When it comes to statistical powerhouses, it doesn’t get much better than the Gladiators. As a team during the Countdown Cup, Los Angeles has the highest team fight win rate with 54.8%, the second-highest first elimination rate with 55.2% and the highest team fight win rate after first elimination 79.7%. However, that pales in comparison to their top individual performers.
One of their strongest offensive weapons is Kevin "kevster" Persson. Ranked with the second-highest final blows per ten minutes and leading the league in eliminations per ten minutes on Tracer, kevster is a massive part of the Gladiators gameplan within the current metagame framework. To top that off, among the teams attending the Countdown Cup, kevster on Tracer is nearly tied with the highest first elimination rate with 14.4%.
Kim "MuZe" Young-hun has quietly been maintaining impressive form on his Wrecking Ball. Ranked third in final blows per ten minutes, second in eliminations per ten minutes and fourth in hero damage done per ten minutes, this only adds to the spearhead that the Gladiators need to breakthrough and brawl with some of the best teams in the world.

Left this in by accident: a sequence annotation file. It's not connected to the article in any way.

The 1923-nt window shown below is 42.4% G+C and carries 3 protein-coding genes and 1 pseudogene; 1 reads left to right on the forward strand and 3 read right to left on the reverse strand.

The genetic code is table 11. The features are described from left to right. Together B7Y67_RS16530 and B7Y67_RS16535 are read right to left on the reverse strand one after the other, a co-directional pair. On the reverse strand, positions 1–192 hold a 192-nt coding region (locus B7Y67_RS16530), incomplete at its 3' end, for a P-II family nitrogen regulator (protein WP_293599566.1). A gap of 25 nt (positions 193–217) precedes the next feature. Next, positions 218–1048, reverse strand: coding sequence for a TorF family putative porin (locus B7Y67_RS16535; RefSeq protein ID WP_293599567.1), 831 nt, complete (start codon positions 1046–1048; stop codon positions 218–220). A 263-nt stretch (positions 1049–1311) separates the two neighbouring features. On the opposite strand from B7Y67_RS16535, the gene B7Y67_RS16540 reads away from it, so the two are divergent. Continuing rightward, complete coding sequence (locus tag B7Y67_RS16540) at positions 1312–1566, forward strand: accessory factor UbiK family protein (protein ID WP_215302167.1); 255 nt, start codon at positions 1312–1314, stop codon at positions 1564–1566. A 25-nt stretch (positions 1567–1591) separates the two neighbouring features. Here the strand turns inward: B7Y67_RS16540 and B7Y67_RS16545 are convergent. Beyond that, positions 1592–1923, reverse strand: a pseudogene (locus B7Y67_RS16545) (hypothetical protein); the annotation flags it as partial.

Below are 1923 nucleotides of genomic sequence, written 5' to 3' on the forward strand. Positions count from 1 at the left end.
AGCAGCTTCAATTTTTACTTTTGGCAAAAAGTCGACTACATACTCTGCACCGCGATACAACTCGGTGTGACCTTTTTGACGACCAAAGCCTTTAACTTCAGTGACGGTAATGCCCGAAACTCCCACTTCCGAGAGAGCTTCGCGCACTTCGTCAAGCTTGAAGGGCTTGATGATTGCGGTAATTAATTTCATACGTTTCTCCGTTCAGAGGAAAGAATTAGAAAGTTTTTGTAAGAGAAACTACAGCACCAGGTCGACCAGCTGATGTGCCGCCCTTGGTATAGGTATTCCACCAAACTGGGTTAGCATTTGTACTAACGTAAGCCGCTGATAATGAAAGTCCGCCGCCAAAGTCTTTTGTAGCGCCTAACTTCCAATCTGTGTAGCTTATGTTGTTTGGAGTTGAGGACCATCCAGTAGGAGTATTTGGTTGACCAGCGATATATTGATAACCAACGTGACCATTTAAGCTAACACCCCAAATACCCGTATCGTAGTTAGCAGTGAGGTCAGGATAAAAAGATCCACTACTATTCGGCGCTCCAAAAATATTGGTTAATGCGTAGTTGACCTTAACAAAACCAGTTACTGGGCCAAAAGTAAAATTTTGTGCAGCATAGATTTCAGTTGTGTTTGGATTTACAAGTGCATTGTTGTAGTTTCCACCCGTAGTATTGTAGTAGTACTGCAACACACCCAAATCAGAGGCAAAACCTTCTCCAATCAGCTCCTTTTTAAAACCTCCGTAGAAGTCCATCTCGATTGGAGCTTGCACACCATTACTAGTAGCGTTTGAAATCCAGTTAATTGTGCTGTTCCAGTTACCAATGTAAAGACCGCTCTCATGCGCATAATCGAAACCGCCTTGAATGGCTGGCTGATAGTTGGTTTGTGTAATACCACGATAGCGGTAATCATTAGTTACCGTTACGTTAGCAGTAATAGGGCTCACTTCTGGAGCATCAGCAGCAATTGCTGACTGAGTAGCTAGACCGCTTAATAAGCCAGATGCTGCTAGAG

While overlooked for the majority of his career, 2021 Overwatch League MVP candidate Kim "Shu" Jin-seo has been performing to this calibre for years. During the Countdown Cup, Shu’s Ana currently is first in final blows and eliminations per ten minutes as well as second in hero damage per ten minutes. Sit those stats alone and you should already be impressed, but he also packs an impressive Zenyatta as well. Managing to rank second in final blows per ten minutes, first in eliminations per ten minutes, and third in hero damage done per ten minutes, Shu not only deserves to be on the ballot for the 2021 MVP vote but is going to be a massive weapon for the Gladiators should they see a strong finish to their final tournament of the season.